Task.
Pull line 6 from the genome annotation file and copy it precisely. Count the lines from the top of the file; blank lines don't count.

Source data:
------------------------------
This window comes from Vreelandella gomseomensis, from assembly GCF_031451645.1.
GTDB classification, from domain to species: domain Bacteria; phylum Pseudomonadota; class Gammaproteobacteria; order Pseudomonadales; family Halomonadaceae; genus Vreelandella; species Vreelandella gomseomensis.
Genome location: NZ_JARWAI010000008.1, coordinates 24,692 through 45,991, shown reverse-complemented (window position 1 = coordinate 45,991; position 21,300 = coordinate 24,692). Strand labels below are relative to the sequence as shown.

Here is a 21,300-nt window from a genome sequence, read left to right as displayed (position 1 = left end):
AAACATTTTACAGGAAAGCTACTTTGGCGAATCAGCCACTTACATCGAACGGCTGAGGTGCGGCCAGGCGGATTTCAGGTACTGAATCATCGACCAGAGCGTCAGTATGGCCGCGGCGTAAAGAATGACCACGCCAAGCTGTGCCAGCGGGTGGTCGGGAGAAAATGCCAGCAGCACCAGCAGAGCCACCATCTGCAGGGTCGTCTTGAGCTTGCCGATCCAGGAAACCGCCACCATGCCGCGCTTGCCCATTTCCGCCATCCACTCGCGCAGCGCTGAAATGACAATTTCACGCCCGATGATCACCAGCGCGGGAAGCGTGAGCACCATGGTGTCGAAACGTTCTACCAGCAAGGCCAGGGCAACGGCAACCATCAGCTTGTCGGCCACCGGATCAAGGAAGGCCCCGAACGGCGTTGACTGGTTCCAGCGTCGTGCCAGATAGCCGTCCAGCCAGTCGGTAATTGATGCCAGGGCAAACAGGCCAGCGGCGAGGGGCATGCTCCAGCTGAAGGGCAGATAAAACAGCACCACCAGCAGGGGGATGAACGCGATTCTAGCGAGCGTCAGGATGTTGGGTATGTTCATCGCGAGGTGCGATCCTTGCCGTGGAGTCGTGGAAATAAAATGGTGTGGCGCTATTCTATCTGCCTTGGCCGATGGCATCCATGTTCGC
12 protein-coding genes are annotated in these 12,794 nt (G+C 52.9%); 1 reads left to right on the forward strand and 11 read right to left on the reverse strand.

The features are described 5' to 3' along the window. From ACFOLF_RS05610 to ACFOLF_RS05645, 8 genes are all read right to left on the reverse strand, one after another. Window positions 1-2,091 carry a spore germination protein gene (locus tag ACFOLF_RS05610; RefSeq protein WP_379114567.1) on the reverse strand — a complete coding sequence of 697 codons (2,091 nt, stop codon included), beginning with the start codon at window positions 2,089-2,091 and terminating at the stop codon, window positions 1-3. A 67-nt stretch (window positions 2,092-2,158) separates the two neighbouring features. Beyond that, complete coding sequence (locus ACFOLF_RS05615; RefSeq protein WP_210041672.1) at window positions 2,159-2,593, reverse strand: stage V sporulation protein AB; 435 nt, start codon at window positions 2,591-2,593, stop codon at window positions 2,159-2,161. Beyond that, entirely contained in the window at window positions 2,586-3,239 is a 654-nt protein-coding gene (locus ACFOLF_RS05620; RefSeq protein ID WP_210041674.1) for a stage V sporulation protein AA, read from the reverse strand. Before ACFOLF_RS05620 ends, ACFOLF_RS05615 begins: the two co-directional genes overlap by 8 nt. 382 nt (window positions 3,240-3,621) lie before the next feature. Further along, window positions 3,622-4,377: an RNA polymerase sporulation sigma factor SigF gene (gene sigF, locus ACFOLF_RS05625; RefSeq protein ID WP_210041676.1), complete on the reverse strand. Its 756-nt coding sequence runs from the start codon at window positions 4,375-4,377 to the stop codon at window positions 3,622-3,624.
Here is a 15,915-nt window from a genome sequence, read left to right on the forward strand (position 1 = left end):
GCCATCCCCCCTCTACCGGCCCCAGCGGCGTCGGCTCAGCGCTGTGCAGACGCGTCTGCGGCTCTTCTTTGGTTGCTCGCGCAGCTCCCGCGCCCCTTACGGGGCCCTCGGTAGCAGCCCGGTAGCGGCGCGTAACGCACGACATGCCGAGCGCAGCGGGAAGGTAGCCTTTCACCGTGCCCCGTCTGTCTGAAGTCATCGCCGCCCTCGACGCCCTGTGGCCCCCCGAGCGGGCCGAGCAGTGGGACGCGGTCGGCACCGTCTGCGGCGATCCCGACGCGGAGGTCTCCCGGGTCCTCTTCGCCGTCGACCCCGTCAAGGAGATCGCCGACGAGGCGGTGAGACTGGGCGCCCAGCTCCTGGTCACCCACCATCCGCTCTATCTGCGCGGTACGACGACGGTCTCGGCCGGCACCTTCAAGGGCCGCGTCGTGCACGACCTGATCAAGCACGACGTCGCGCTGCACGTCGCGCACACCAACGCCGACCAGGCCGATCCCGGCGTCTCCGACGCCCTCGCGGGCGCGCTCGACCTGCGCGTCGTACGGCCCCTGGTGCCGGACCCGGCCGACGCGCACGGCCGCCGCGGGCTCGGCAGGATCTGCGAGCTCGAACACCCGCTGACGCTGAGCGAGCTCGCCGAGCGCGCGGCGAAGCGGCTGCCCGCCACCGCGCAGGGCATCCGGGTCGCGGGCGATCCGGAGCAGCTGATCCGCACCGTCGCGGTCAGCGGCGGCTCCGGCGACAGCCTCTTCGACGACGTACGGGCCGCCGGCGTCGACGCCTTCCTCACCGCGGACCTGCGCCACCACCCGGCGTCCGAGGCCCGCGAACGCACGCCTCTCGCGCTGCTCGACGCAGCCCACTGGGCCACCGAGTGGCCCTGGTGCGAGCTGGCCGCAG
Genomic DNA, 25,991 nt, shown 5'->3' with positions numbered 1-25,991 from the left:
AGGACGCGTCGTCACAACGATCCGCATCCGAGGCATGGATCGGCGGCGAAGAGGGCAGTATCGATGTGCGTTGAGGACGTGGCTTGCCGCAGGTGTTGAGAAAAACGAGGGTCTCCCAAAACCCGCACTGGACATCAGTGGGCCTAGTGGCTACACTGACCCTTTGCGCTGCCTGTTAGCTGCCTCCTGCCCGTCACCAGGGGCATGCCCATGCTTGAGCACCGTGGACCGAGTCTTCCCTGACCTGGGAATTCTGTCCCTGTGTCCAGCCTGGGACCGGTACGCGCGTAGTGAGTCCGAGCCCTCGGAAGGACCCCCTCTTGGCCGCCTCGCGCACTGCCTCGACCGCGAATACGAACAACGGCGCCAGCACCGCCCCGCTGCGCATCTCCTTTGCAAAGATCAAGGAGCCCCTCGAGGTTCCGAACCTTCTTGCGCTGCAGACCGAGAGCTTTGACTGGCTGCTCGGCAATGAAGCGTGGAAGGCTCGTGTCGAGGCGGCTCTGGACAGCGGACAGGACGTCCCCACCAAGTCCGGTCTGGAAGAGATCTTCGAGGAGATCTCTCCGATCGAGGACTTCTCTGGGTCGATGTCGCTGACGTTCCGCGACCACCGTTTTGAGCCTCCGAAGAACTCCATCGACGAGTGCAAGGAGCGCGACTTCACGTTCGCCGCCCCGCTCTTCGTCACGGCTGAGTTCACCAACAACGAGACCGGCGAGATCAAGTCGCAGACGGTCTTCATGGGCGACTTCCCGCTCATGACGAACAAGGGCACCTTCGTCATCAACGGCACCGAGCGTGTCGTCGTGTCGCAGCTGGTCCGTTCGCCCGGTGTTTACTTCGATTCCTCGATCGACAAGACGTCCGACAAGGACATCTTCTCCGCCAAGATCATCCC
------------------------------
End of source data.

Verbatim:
12 protein-coding genes are annotated in these 12,794 nt (G+C 52.9%); 1 reads left to right on the forward strand and 11 read right to left on the reverse strand.